Following on from my comment (in the Microsoft’s Doing an Xbox post) about Apple’s competitors’ inability to get their shit together, it seems that Sony’s coming to similar conclusions:
Sony President Ryoji Chubachi, who heads the electronics business, believes that TVs and portable music players are two products in which Sony must show it’s a winner.
“If we lose in either category, it’s inevitable that people are going to have doubts about Sony,” he said.
Sony has fallen behind Apple Computer Inc.’s iPod in portable digital music players: Sony has sold one-fifth as many players as the 58 million iPods that consumers have snapped up.
A book on Sony by Japan’s top business daily, Nihon Keizai Shimbun, said the success of the iPod and the iTunes download service made Sony’s brand power “a thing of the past.”
“As an outsider to the music industry, Apple acted extremely quickly,” according to the book “Sony Versus Sony.””Sony, which had its own music division, worried about possible damage to CD sales and could not act as quickly.”
One error Sony made was sticking to a format for music files called ATRAC3, which protected against illicit copying. Sony only belatedly adapted to the more widely used MP3 file format. The iPod played MP3s from its inception.
Although Sony won’t say much more about its plans for future music players, Stringer is giving more say to software designers and requiring greater interaction among the various teams developing products.
Late last year, Sony brought Tim Schaaff from Apple and appointed him senior vice president of Sony’s software development. Schaaff oversaw interactive media at Apple and the development of Apple’s QuickTime media player for computers.
I reviewed the first generation of Sony Network Walkmans and the first generation iPod, and in almost every respect – battery life, sound quality, sheer grooviness – the Sonys were the better products. But Sony blew it in two key areas: its bone-headed refusal to support MP3, and the equally bone-headed insistence on making punters use horrible, horrible, horrible software to transfer tunes to their player. Taken together, those moves effectively said “Hey, Steve Jobs! We don’t want to sell any players! The market’s all yours!” It’s one of the dumbest business decisions of all time, and I hope Sony hasn’t left it too late to undo the damage.
0 responses to “Sony faces the music”
I have a walkman mobile phone (apparently). The main thing that puts me off trying the music features is the pathological fear I have of ever installing sony software of any description on my PC again, after my experiecnes with my music stick player all those years ago.
The software that came with it was the very worst peice of consumer software I have ever used. Ever.
Maybe you can just drag ‘n drop the files across using Bluetooth? Or is that too obvious and easy for Sony to support?
Funny you should mention walkman phones: I fancy one of the ones with the camera, but again the thought of scary software and/or mac incompatibility puts me off. I should really ask David about it, ’cause he’s got one.
I’ve got the W810i phone which does have software but I’ve never actually used it. (Or at least I did and it sucked so I don’t). Also it is only a USB1.1 cable so it sucks too. I just put the card into a USB2 card reader and drag and drop music files. I’m not sure if bluetooth works as I don’t have it at home. It doesn’t play itunes drm though.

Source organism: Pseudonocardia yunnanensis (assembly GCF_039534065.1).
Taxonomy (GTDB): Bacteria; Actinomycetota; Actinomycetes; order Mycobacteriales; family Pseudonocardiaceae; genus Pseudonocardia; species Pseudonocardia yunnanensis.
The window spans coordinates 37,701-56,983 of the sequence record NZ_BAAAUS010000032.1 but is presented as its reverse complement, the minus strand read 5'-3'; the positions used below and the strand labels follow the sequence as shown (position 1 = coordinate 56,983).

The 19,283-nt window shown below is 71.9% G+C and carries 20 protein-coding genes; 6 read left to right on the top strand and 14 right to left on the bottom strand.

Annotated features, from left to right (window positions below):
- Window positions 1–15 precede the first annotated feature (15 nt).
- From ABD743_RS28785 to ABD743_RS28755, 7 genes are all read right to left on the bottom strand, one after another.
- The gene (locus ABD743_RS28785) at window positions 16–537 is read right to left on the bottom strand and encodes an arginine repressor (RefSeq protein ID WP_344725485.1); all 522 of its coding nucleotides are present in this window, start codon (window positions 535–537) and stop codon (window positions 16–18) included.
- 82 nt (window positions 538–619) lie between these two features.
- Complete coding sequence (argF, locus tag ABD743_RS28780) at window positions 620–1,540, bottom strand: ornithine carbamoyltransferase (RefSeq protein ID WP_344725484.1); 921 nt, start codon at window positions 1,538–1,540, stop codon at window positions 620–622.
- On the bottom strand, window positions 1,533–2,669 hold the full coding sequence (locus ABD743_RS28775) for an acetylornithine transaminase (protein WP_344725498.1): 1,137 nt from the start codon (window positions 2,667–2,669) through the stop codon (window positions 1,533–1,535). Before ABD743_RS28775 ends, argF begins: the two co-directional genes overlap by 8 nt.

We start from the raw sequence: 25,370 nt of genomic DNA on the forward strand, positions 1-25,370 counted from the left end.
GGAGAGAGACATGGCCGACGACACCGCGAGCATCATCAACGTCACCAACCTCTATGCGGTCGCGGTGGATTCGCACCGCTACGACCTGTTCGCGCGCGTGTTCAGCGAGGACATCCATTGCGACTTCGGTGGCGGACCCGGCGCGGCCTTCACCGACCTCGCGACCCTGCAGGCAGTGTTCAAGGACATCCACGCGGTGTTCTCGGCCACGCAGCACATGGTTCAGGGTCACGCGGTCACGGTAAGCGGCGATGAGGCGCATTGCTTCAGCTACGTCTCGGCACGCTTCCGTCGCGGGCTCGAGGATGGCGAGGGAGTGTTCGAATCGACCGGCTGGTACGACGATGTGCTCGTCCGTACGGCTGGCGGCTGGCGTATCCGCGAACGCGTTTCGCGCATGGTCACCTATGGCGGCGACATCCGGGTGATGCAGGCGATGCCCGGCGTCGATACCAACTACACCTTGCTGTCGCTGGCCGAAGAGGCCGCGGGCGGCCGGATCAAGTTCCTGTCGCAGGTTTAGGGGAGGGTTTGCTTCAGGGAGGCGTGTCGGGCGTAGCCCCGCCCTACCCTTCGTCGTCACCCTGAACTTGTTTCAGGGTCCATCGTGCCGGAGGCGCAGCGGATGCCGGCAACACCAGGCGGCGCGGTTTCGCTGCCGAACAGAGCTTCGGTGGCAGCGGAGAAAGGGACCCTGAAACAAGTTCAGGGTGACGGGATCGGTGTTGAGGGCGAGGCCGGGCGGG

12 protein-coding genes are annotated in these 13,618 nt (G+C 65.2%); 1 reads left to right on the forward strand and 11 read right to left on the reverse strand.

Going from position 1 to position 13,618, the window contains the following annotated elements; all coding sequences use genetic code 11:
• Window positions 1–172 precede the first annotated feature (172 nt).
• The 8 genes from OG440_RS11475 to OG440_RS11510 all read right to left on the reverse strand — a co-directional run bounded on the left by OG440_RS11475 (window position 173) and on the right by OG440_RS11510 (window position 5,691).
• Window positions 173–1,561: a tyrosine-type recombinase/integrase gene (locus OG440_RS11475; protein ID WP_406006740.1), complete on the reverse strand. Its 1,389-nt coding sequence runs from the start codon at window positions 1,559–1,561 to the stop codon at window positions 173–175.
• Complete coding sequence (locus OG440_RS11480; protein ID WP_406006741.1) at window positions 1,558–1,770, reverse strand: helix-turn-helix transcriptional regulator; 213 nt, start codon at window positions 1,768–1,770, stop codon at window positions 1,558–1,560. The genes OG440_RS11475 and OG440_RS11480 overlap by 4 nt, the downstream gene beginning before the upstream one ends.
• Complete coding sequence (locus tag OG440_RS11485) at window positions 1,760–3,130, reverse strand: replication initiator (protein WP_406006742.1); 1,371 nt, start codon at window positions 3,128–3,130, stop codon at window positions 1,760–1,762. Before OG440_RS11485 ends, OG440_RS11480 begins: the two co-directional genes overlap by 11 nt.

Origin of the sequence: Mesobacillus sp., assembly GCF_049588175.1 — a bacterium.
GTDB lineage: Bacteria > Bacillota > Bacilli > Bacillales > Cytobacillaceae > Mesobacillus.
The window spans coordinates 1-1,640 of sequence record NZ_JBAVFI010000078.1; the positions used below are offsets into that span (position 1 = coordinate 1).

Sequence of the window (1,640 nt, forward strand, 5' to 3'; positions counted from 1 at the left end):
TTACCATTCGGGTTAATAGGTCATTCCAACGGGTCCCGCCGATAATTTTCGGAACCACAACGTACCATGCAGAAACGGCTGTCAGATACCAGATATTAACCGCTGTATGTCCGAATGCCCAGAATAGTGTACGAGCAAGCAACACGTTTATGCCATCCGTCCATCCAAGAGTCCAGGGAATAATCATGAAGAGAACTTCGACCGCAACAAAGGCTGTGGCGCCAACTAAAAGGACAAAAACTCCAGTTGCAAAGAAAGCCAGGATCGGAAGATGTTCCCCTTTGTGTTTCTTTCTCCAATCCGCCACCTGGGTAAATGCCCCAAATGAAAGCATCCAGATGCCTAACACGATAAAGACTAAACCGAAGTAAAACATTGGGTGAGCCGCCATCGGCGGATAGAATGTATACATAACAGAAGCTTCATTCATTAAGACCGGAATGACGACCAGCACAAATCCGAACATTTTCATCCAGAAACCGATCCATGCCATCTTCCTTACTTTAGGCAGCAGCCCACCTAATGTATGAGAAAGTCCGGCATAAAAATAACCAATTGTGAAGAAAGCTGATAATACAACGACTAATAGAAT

Yeah, I might be able to drag and drop the files, but of course I’d forgotten that they now usually do support MP3 and not force ATRAC3 on you.
Still I have a completely irrational fear that if I plug my phone into the PC sony software will somehow migrate across and ‘infect’ my PC. Irrational I know, but that’s how bad openjukebox really was, it scarred me that badly…
eeek, mid air collision.
Yeah, I have that phone too. I need to get my photographs off it (my total lack of interest in cameras of any description meaning that this phone represents the best one I’ve ever owned) so I might try messing with the music while I’m doing that.
I do have bluetooth, but it’s on the mac…
There’s something squiffy with just dragging music files over to the W800i. for some insane reason the Os on the phone doesn’t use the ID3 tags to identify the tracks. So, drag n’ dropping means you have to work with the file names.
The PC software that came with it is not the worst I’ve ever come across, but so far from the best. I think the total usability of the software (and device) are one of the main reasons that Apple has such a huge swathe of the market.
It works fine with iPhoto.
Hmm, hopefully they’ve fixed that in the w810 then – though I won’t be holding my breath. Still I have to say that compared to the last time I had a sony phone, the phone OS itself is cracking.
I’ll give it a bash tonight (if I’m awake) and report my findings her (if I can be bothered).
Yeah – itunes does have that kind of instant plug it in and it works feel that you really need for a consumer electronic device. I always get the impression that the other devices are too ‘pcish’ – they kind of expect their users to know what they’re doing just a little too much.
I’ve had issues with ID3 tags on the 810 but I’ve found that this only occurs when you pull the card out. A reboot sorts it.
When you plug the phone into the PC you have two options – either phone mode which uses the software or file transfer mode which installs itself as a mass storage device.
I bought a 2Gb card which came with a USB pendrive adapter which is fast as feck. Â£60 the pair. (Sony or Sandisk)
Are you saying that when it doesn’t recognise the tags, restarting the phone sorts it?
On mine, yes. When I fire up the walkman app I sometimes get only 2 available artists – SonyEricsson and Unknown. In the unknown is all the tracks listed by filename. When I reboot they are ordered normally. Not a clue why though.